- METHOD: The data source was the Cochrane Collaboration Depression, Anxiety and Neurosis Controlled Trials Register, incorporating results of searches of MEDLINE (1966-June 2002), EMBASE (1980-June 2002), CINAHL (1982-March 2001), PsycLIT (1974-June 2002), PSYNDEX (1977-October 1999), and LILACS (1982-March 2001). The Cochrane Central Register of Controlled Trials (CENTRAL) was searched with the term “lithium” for new records entered into the database from 1999 to 2003. Studies selected included randomized, controlled trials comparing lithium with placebo or all other compounds used in long-term treatment for mood disorders (unipolar depression, bipolar disorder, schizoaffective disorder, dysthymia, and rapid cycling, diagnosed according to DSM or ICD criteria). Of 727 references identified in the search, 52 articles were marked as possibly relevant on the basis of the abstract, and 32 randomized, controlled trials were eligible for inclusion in the review. Two independent reviewers extracted the data, and disagreements were resolved by consensus with a third reviewer. Methodological quality was assessed according to the criteria of the Cochrane Collaboration. When the outcomes of interest were not reported, an attempt was made to obtain the required data from the original authors.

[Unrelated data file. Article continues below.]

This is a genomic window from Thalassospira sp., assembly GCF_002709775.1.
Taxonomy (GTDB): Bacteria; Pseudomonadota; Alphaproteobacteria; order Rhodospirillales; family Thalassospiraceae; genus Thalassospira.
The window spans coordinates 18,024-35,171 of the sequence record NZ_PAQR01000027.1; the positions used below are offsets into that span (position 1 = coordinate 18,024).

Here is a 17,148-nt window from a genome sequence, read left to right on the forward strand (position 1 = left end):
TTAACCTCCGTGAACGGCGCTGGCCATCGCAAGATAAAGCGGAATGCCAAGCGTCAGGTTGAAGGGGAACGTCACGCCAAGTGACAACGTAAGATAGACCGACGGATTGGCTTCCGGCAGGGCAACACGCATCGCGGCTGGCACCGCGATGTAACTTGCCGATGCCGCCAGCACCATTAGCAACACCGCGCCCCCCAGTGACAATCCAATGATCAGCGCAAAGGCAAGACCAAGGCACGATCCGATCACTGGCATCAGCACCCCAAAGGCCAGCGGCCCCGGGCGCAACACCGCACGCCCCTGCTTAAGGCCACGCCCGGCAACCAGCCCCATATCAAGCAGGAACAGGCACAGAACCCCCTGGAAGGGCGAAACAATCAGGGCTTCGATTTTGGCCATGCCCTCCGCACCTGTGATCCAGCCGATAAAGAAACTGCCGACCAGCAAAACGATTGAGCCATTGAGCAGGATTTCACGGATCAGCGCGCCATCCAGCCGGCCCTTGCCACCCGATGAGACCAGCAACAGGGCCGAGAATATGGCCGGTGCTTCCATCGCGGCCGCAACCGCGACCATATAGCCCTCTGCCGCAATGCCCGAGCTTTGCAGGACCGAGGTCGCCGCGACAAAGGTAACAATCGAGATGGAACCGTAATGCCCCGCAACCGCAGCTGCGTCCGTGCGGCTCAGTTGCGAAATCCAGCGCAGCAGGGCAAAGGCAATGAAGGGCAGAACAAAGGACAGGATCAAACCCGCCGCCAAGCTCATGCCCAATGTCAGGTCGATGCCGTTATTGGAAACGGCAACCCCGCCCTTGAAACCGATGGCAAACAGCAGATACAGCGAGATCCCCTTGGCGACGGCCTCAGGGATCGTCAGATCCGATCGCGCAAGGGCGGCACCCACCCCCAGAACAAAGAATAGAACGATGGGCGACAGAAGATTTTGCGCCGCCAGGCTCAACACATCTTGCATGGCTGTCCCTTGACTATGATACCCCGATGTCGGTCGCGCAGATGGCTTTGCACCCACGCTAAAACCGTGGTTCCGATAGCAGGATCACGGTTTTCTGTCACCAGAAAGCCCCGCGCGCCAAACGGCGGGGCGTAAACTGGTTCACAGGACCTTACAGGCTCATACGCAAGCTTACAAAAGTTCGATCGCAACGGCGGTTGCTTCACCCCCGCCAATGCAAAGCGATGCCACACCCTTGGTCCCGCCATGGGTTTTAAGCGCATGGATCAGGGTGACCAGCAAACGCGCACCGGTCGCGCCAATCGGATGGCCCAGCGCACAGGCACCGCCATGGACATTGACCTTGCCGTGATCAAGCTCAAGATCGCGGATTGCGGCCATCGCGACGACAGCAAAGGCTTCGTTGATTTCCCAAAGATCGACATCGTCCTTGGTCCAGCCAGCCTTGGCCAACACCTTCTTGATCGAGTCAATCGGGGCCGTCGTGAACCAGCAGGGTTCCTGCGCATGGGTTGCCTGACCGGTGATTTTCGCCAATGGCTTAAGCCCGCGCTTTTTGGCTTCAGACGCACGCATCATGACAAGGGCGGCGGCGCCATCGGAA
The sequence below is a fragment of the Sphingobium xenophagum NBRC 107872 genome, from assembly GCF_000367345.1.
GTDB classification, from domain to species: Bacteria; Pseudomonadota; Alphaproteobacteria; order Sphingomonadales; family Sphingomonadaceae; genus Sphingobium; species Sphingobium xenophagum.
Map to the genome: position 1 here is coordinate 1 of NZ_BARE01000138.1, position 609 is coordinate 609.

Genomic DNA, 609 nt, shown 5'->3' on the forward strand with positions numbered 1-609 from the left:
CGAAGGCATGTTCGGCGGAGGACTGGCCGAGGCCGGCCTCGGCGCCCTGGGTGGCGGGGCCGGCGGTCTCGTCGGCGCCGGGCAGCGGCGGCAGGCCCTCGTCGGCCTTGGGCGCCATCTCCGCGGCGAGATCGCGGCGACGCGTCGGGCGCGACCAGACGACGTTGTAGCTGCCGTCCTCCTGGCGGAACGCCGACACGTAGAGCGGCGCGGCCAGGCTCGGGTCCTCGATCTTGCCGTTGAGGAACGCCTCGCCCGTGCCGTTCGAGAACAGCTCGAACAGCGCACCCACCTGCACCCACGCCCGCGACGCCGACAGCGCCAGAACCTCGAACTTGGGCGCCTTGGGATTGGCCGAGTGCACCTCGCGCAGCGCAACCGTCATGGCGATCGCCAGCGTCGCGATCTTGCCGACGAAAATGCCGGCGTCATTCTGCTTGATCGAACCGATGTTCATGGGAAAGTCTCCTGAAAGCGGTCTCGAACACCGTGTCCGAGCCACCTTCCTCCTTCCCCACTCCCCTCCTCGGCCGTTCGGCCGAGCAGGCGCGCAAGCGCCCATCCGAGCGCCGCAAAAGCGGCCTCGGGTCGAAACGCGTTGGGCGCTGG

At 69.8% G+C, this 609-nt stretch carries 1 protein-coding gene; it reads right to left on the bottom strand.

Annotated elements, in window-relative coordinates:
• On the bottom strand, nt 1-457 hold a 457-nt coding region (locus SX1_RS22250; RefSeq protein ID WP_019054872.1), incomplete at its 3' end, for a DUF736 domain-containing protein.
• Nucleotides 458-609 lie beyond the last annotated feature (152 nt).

- RESULTS: In 32 trials, 1,389 patients were randomly assigned to receive lithium and 2,069 to receive other compounds. Patients who received lithium were less likely to die by suicide(data from seven trials; two versus 11 suicides; odds ratio=0.26; 95% confidence interval [CI]=0.09-0.77). The composite measure of suicide plus deliberate self-harm was also lower in patients who received lithium (odds ratio=0.21; 95% CI=0.08-0.50). There were fewer deaths overall in patients who received lithium (data from 11 trials; nine versus 22 deaths; odds ratio=0.42, 95% CI=0.21-0.87).
- CONCLUSIONS: Lithium is effective in the prevention of suicide, deliberate self-harm, and death from all causes in patients with mood disorders.
Kapusta, Nestor D., et al. “Lithium in drinking water and suicide mortality.” The British Journal of Psychiatry 198.5 (2011): 346-350.
Blüml, Victor, et al. “Lithium in the public water supply and suicide mortality in Texas.” Journal of Psychiatric Research 30 (2013): 1e5. Lithium water supply suicide mortality Texas Blüml 2013